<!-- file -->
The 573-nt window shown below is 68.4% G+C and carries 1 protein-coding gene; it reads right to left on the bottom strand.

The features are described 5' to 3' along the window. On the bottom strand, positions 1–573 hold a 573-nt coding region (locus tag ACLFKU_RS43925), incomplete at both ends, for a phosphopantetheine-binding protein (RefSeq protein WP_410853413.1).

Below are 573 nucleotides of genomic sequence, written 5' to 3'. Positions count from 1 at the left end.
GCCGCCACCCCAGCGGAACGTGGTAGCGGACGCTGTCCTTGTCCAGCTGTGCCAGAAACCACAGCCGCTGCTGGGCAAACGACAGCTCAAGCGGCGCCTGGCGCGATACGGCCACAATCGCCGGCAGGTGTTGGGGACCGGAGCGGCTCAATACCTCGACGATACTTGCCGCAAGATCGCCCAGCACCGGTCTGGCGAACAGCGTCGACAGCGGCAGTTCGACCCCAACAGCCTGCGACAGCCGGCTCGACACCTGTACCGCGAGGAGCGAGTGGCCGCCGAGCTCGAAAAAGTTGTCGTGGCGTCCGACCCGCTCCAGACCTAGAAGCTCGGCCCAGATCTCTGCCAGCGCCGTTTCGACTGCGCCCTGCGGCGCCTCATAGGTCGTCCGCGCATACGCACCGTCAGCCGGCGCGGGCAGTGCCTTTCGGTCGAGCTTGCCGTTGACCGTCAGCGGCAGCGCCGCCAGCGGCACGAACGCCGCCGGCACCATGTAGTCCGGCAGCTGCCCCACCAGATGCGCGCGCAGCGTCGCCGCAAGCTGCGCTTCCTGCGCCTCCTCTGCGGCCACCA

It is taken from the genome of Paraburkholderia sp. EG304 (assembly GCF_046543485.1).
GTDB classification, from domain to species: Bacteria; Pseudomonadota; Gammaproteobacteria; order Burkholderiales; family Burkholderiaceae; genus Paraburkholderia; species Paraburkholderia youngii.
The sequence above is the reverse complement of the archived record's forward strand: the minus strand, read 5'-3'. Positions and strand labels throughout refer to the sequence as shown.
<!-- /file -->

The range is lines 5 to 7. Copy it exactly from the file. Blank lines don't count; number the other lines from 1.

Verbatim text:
It is taken from the genome of Paraburkholderia sp. EG304 (assembly GCF_046543485.1).
GTDB classification, from domain to species: Bacteria; Pseudomonadota; Gammaproteobacteria; order Burkholderiales; family Burkholderiaceae; genus Paraburkholderia; species Paraburkholderia youngii.
The sequence above is the reverse complement of the archived record's forward strand: the minus strand, read 5'-3'. Positions and strand labels throughout refer to the sequence as shown.